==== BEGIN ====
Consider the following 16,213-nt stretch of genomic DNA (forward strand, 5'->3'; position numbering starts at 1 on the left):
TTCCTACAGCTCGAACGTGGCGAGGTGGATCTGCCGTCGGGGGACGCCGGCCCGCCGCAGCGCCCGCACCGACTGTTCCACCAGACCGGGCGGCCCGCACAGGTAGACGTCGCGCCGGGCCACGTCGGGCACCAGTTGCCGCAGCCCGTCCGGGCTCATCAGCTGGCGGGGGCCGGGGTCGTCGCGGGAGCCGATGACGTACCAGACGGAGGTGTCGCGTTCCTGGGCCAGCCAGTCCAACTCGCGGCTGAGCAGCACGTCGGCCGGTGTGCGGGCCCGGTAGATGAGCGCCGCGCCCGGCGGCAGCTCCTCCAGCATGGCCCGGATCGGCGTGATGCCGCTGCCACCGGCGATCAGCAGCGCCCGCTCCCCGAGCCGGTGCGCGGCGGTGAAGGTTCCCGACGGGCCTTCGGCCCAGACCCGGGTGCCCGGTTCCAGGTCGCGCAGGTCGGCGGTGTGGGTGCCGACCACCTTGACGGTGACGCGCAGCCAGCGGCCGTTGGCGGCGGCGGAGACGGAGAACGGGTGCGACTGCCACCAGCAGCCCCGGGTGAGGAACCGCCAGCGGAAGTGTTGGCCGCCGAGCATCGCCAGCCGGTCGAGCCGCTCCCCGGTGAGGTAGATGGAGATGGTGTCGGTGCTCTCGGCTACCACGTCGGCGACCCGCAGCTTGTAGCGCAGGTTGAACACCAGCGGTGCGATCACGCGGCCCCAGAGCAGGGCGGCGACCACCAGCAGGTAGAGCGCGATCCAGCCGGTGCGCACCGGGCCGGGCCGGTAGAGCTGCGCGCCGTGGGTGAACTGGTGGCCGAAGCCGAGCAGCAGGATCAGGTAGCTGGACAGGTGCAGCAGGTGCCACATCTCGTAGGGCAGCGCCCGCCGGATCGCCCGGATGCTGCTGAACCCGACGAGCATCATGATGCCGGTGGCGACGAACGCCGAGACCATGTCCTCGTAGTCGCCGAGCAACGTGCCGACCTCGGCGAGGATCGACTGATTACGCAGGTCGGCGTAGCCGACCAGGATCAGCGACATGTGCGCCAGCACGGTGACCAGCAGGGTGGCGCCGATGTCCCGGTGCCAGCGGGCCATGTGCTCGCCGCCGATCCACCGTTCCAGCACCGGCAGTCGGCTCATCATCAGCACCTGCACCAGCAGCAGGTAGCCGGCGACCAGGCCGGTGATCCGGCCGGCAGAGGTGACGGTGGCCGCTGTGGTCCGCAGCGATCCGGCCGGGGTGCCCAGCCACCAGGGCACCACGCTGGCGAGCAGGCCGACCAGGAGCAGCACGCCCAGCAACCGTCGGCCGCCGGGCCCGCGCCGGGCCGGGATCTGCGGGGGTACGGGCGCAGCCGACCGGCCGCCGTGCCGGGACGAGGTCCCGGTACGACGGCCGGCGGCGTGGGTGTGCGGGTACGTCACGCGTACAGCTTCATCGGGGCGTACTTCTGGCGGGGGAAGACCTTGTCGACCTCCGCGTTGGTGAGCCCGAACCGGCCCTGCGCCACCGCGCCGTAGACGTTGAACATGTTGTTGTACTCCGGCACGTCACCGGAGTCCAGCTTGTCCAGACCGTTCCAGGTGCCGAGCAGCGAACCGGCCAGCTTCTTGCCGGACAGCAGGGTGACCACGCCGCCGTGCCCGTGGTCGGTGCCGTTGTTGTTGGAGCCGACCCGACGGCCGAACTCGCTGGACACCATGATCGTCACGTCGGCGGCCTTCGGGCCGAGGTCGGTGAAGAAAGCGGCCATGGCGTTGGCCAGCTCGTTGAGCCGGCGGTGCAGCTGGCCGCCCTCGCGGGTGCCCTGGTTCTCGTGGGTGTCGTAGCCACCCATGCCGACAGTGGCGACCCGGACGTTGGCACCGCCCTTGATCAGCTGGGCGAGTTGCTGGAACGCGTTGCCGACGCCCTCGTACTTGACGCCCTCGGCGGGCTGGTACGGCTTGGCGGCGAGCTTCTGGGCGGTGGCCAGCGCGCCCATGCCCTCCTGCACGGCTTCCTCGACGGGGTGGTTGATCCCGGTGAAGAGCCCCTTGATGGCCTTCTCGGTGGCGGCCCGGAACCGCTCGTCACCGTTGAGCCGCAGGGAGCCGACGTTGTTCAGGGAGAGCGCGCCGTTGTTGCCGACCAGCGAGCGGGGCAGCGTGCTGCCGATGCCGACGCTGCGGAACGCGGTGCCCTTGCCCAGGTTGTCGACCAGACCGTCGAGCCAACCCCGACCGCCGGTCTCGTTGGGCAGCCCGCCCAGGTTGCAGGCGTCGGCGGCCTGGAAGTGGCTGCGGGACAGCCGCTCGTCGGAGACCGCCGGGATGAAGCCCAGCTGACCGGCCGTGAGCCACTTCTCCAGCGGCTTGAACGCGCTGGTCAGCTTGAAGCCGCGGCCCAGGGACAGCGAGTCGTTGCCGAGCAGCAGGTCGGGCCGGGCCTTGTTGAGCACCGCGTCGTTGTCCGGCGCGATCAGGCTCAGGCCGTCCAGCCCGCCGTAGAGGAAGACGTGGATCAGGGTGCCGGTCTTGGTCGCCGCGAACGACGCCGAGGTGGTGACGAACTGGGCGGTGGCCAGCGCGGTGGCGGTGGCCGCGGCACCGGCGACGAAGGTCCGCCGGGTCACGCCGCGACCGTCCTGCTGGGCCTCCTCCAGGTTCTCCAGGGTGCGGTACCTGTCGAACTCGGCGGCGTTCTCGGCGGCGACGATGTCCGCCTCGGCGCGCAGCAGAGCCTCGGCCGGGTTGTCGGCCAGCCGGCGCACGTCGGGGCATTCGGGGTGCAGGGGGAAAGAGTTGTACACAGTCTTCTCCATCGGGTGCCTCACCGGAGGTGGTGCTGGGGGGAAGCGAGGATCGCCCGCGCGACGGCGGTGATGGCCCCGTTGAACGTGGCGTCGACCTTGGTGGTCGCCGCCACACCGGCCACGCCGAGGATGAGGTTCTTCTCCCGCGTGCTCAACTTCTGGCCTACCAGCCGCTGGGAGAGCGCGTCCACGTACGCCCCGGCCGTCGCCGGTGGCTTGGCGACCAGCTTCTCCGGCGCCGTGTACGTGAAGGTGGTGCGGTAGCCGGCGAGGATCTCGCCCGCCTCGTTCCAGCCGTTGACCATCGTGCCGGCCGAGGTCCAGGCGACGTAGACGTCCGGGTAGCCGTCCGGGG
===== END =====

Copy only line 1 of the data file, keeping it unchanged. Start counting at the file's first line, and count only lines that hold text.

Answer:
Consider the following 16,213-nt stretch of genomic DNA (forward strand, 5'->3'; position numbering starts at 1 on the left):